The government's planning a big rise in spending on training in the hope of getting the unemployed back to work. Is this cost-effective?
Take a married couple with one child with both out of work. Let's say one of them gets a full-time minimum wage job, paying £220.80 a week (40 hours at £5.52) . How much would this save the taxpayer?
Out of work, this family gets benefits of £320.62 a week (table 1.5d of this pdf). In work, they still get net state benefits of £118.77 a week, in tax credits and housing benefit.
The taxpayer therefore saves just over £200 a week.
If we assume - heroically - that half of the 824,800 claimant count unemployed find work this way, the taxpayer saves a total of £4.4bn a year. If - heroically again - all this saving is used to cut income tax, we'd save a mere £3.10 for every £100 of income tax we pay.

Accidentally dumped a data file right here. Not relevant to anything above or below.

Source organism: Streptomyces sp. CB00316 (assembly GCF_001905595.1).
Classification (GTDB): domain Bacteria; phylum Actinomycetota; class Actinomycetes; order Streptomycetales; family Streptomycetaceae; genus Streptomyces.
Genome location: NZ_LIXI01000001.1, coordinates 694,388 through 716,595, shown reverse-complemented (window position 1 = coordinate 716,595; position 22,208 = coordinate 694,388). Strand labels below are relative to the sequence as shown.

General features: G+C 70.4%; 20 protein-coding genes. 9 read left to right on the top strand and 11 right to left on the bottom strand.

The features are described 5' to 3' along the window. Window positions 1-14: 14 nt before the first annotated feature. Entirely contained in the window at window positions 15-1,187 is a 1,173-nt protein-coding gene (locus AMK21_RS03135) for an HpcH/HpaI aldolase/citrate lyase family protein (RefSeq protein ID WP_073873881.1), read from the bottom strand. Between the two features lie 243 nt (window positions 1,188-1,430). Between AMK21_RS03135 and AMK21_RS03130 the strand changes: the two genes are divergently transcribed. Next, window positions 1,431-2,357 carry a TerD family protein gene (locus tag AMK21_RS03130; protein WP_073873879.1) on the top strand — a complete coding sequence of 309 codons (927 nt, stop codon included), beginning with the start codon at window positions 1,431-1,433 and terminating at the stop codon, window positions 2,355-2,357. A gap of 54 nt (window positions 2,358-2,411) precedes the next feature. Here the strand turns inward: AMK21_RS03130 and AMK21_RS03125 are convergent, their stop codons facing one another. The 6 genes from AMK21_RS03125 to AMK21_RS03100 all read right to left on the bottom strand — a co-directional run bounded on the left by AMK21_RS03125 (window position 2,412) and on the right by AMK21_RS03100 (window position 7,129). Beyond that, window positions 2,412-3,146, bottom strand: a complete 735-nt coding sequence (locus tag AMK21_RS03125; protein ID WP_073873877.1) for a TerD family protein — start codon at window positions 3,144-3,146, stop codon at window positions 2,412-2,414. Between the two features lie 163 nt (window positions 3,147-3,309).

And against this saving, we must weigh the cost of training people up to get basic skills: the total training budget is £11bn.
The benefits to the taxpayer are, therefore, small.
But what of the benefit to the unemployed? In our example, their income rises by just £36.25 a week - less than £1 an hour.
The message here is simple. In narrow financial terms, the benefit of shifting people from unemployment to low-paid work is small, to both the worker and taxpayers generally.
You might reply that work - even minimum wage work - is a stepping stone to better things, to better-paid jobs. But it ain't.
The strongest justification for schemes to move the unemployed into work is probably the non-financial gain. There's evidence that the employed are happier than the jobless. But how strongly does this weigh in Boss Party thinking?